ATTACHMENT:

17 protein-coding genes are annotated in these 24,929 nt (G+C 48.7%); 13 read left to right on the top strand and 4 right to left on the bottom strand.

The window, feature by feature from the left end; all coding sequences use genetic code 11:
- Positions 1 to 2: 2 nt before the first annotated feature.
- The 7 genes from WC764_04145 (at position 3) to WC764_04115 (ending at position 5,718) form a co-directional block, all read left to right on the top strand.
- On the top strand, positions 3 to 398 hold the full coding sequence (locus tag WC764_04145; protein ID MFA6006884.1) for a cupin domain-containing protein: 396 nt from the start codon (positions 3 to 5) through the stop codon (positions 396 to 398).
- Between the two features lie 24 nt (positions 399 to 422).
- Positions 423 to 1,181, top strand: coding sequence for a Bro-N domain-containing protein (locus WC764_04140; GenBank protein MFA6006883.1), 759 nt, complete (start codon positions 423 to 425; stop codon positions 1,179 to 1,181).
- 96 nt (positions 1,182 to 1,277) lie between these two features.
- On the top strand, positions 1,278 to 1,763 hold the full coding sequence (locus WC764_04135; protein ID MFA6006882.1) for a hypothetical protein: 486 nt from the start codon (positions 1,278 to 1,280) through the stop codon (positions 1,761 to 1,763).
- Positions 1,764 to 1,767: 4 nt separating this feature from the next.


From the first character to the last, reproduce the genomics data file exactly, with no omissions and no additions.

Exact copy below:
17 protein-coding genes are annotated in these 24,929 nt (G+C 48.7%); 13 read left to right on the top strand and 4 right to left on the bottom strand.

The window, feature by feature from the left end; all coding sequences use genetic code 11:
- Positions 1 to 2: 2 nt before the first annotated feature.
- The 7 genes from WC764_04145 (at position 3) to WC764_04115 (ending at position 5,718) form a co-directional block, all read left to right on the top strand.
- On the top strand, positions 3 to 398 hold the full coding sequence (locus tag WC764_04145; protein ID MFA6006884.1) for a cupin domain-containing protein: 396 nt from the start codon (positions 3 to 5) through the stop codon (positions 396 to 398).
- Between the two features lie 24 nt (positions 399 to 422).
- Positions 423 to 1,181, top strand: coding sequence for a Bro-N domain-containing protein (locus WC764_04140; GenBank protein MFA6006883.1), 759 nt, complete (start codon positions 423 to 425; stop codon positions 1,179 to 1,181).
- 96 nt (positions 1,182 to 1,277) lie between these two features.
- On the top strand, positions 1,278 to 1,763 hold the full coding sequence (locus WC764_04135; protein ID MFA6006882.1) for a hypothetical protein: 486 nt from the start codon (positions 1,278 to 1,280) through the stop codon (positions 1,761 to 1,763).
- Positions 1,764 to 1,767: 4 nt separating this feature from the next.